AQA Physics 3 - Medical Applications of Physics

10jgorman
Mind Map by , created over 4 years ago

GCSE Physics Mind Map on AQA Physics 3 - Medical Applications of Physics, created by 10jgorman on 02/14/2015.

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10jgorman
Created by 10jgorman over 4 years ago
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AQA Physics 3 - Medical Applications of Physics
1 Medical Applications of Physics
1.1 X-Rays
1.1.1 High frequency & Short wavelength.
1.1.2 Properties: - affect photographic paper the same way as light - absorbed by metal/bone - transmitted by soft, healthy tissue
1.1.3 Often used in hospitals to check for fractures and dental problems.
1.1.4 Some soft-tissue body organs can be filled with a contrast medium that absorbs x-rays.
1.1.5 X-rays cause ionisation and damage living tissue when it passes through.
1.1.5.1 Workers wear film badges so they know if they roughly how much they have been exposed to, or they can wear lead aprons.
1.1.5.2 Even though x-rays can cause cancer, they can also treat cancerous tumours at or near the surface of the body.
1.1.6 CT Scanners use X-Rays, they produce 3D images on a computer but are also much more expensive to make and run.
1.2 Ultrasound
1.2.1 Human ear can detect between 50Hz and 20,000Hz
1.2.1.1 Anything above 20,000Hz is called Ultrasound
1.2.2 Can be used for diagnosis and treatment eg. Baby scanning
1.2.2.1 Non-ionising, so it's safer than x-rays
1.2.3 Ultrasound waves can be produced electronically for things such as fishing boats
1.2.3.1 Part of the wave is reflected at a boundary between two different materials.
1.2.3.1.1 Wave then travels back to a detector.
1.2.3.1.1.1 The time it takes to reach the detector can be used to calculate how far away the boundary is.
1.2.3.1.1.1.1 Using the equation: S = v x t. Where v is the speed of the ultrasound wave in s.
1.2.3.1.1.1.2 Note that is may be double the correct distance as the wave will have travelled from the computer and back again.
1.3 Refractive Index
1.3.1 The measure of how much a substance can refract a light ray.
1.3.1.1 n= sin i / sin r
1.3.1.1.1 n - refractive index
1.3.1.1.1.1 sin i - sine angle of incidence sinr - sine angle of refraction
1.3.2 Refraction takes place due to the change in speed of the wave as it crosses a boundary.
1.3.3 A light ray travelling along the normal is not refracted
1.4 The Endoscope / Total Internal Reflection
1.4.1 When a light ray crosses from glass to air, it refracts away from the normal and a partially refracted ray is seen.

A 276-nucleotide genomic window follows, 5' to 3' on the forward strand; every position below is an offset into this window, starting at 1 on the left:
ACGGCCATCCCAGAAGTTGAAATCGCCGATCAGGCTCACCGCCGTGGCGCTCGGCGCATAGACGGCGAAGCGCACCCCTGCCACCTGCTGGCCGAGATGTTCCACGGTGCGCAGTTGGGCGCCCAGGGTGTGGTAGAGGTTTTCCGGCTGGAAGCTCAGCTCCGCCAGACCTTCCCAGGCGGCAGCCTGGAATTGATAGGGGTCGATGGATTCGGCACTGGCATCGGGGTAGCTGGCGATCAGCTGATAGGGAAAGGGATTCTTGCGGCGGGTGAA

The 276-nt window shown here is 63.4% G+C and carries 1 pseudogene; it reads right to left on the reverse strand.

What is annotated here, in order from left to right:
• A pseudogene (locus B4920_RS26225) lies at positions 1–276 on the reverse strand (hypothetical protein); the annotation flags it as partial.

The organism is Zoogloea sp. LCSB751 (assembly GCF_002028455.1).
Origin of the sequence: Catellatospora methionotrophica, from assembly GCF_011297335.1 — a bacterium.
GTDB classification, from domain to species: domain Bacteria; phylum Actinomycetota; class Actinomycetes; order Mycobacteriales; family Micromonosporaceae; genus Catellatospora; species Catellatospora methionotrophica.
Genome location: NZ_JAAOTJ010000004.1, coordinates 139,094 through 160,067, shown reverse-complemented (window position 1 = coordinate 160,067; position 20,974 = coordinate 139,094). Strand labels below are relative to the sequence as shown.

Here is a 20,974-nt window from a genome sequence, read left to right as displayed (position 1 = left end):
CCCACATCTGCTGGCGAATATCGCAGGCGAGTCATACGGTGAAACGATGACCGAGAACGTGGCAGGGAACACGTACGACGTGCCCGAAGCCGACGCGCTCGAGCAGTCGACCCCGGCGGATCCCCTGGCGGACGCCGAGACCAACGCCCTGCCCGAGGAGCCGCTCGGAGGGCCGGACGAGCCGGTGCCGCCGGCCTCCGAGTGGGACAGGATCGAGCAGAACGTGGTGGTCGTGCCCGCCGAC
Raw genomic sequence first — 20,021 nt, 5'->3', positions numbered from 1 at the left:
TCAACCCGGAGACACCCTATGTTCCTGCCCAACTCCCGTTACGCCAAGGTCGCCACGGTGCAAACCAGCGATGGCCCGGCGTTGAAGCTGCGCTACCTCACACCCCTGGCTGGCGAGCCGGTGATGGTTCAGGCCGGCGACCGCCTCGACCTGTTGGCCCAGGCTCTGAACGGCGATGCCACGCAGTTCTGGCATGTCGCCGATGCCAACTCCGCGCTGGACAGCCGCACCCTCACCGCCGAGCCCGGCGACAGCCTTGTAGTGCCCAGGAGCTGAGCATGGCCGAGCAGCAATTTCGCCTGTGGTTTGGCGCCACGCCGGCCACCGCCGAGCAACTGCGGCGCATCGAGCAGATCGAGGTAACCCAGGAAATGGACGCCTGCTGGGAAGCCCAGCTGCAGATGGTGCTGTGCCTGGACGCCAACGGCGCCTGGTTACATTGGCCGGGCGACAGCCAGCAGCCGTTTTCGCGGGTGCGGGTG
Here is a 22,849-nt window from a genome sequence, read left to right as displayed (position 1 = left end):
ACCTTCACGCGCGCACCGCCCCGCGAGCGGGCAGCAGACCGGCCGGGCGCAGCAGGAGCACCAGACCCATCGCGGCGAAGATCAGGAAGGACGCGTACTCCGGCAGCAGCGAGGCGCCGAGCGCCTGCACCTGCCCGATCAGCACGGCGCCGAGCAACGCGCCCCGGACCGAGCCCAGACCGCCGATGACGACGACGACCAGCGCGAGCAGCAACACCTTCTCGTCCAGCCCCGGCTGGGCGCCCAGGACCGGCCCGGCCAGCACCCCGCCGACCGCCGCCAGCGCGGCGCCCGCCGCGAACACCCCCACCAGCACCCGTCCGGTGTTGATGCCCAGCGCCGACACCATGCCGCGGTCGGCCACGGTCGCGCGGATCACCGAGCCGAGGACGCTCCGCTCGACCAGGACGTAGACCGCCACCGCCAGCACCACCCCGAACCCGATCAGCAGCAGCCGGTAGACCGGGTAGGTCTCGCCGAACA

1.4.1.1 If the angle of incidence is increased, the angle of refraction increases until the light ray refracts along the boundary.
1.4.1.1.1 The angle of incidence at which this happens is the critical angle.
1.4.2 If the angle of incidence is increased above the critical angle, the light ray undergoes total internal reflection.
1.4.2.1 When this occurs the angle of reflection is equal to the angle of incidence.
1.4.3 n = 1 /sin c
1.4.3.1 n = refractive index
1.4.3.2 sinc = sine critical angle
1.4.4 Endoscope contains many fibre optics (thin, flexible, glass wires). Used to see inside the body.
1.4.4.1 Visible light rays can be sent along these by total internal reflection.
1.4.5 ONLY HAPPENS WHEN RAY IS TRAVELLING FROM MORE DENSE TO LESS DENSE MATERIAL
1.5 Lenses
1.5.1 Converging Lens
1.5.1.1 Refracts two parallel rays to a point (the principal focus)
1.5.1.1.1 Distance from principal focus to centre of the lens is the focal length.
1.5.1.2 There is a principal focus on both sides of the lens.
1.5.1.3 If the object is further from the lens than the principal focus it forms an - inverted - real image
1.5.1.3.1 If the object is closer than the principal focus it forms an - upright - virtual image behind the object.
1.5.1.3.1.1 This image is magnified.
1.5.1.3.1.1.1 Magnification = image height / object height
1.5.2 Diverging Lens
1.5.2.1 Refracts two parallel rays away from a point (the principal focus)
1.5.2.1.1 Centre of the lens to principal focus is the focal length.
1.5.2.2 Image produces is ALWAYS virtual.
1.5.2.3 Principal focus on both sides of the lens.
1.6 Using Lenses
1.6.1 Use ray diagrams to find the image that different lenses produce with different objects and positions.
1.6.2 Line 1 - Parallel to axis, refracted through F
1.6.2.1 Line 2 - Passes straight through the centre of the lens
1.6.2.1.1 Line 3 - Passes through F, refracted parallel to the axis.
1.7 The Eye
1.7.1 Light enters the eye through the cornea.
1.7.1.1 The cornea and the eye lens focus the light onto the retina.
1.7.1.1.1 Iris adjusts the size of the pupil to control the amount of light entering.
1.7.1.2 Ciliary muscles adjust the thickness of the lens to control focusing.
1.7.1.2.1 Attached to the lens by suspensory ligaments.
1.7.2 Normal human eye has a near point of 25cm and a far point of infinity. This is the range of vision.
1.7.3 Lens Power
1.7.3.1 P = 1/f
1.7.3.1.1 Power = dioptres (D)
1.7.3.1.1.1 Focal Length (m)
1.7.4 Short Sightedness
1.7.4.1 See close objects clearly but distance is blurred.
1.7.4.1.1 Use diverging lens to correct sight.
1.7.4.1.2 Because image is formed in front of the retina.
1.7.5 Long Sightedness
1.7.5.1 See distance objects but close up is blurred.
1.7.5.1.1 Use converging lens to correct sight.
1.7.5.1.2 Because image is formed behind the retina.
1.7.6 The higher the refractive index used as glasses, the flatter and thinner the lens can be.